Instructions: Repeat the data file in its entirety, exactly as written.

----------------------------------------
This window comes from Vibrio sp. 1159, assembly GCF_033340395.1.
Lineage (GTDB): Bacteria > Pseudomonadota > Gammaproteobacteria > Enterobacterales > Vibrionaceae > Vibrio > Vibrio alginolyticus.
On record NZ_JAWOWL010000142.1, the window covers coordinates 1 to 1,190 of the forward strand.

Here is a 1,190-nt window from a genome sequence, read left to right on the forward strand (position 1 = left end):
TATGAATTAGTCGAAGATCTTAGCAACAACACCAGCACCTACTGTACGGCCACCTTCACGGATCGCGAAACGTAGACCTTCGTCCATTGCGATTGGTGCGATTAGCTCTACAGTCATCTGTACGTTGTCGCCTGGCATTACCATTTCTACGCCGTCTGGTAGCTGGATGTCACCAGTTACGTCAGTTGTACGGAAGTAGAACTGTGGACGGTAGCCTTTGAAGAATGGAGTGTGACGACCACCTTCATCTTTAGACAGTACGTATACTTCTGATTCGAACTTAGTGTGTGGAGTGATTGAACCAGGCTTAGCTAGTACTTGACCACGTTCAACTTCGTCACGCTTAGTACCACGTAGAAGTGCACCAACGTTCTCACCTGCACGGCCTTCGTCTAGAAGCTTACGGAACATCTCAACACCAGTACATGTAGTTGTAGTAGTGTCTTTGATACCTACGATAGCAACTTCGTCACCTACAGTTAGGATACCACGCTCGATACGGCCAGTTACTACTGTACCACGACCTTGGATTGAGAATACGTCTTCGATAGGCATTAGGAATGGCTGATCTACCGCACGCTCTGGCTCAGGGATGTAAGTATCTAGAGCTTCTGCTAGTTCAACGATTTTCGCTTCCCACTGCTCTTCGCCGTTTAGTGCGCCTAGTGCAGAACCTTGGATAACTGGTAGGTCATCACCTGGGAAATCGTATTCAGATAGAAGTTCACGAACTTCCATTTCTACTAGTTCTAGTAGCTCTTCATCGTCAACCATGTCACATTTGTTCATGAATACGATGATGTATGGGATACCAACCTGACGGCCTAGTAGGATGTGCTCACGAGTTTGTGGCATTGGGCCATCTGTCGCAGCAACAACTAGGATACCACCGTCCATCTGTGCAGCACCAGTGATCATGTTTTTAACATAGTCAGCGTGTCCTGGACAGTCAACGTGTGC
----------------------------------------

This window comes from Vibrio sp. 1159, assembly GCF_033340395.1.
Lineage (GTDB): Bacteria > Pseudomonadota > Gammaproteobacteria > Enterobacterales > Vibrionaceae > Vibrio > Vibrio alginolyticus.
On record NZ_JAWOWL010000142.1, the window covers coordinates 1 to 1,190 of the forward strand.

Here is a 1,190-nt window from a genome sequence, read left to right on the forward strand (position 1 = left end):
TATGAATTAGTCGAAGATCTTAGCAACAACACCAGCACCTACTGTACGGCCACCTTCACGGATCGCGAAACGTAGACCTTCGTCCATTGCGATTGGTGCGATTAGCTCTACAGTCATCTGTACGTTGTCGCCTGGCATTACCATTTCTACGCCGTCTGGTAGCTGGATGTCACCAGTTACGTCAGTTGTACGGAAGTAGAACTGTGGACGGTAGCCTTTGAAGAATGGAGTGTGACGACCACCTTCATCTTTAGACAGTACGTATACTTCTGATTCGAACTTAGTGTGTGGAGTGATTGAACCAGGCTTAGCTAGTACTTGACCACGTTCAACTTCGTCACGCTTAGTACCACGTAGAAGTGCACCAACGTTCTCACCTGCACGGCCTTCGTCTAGAAGCTTACGGAACATCTCAACACCAGTACATGTAGTTGTAGTAGTGTCTTTGATACCTACGATAGCAACTTCGTCACCTACAGTTAGGATACCACGCTCGATACGGCCAGTTACTACTGTACCACGACCTTGGATTGAGAATACGTCTTCGATAGGCATTAGGAATGGCTGATCTACCGCACGCTCTGGCTCAGGGATGTAAGTATCTAGAGCTTCTGCTAGTTCAACGATTTTCGCTTCCCACTGCTCTTCGCCGTTTAGTGCGCCTAGTGCAGAACCTTGGATAACTGGTAGGTCATCACCTGGGAAATCGTATTCAGATAGAAGTTCACGAACTTCCATTTCTACTAGTTCTAGTAGCTCTTCATCGTCAACCATGTCACATTTGTTCATGAATACGATGATGTATGGGATACCAACCTGACGGCCTAGTAGGATGTGCTCACGAGTTTGTGGCATTGGGCCATCTGTCGCAGCAACAACTAGGATACCACCGTCCATCTGTGCAGCACCAGTGATCATGTTTTTAACATAGTCAGCGTGTCCTGGACAGTCAACGTGTGC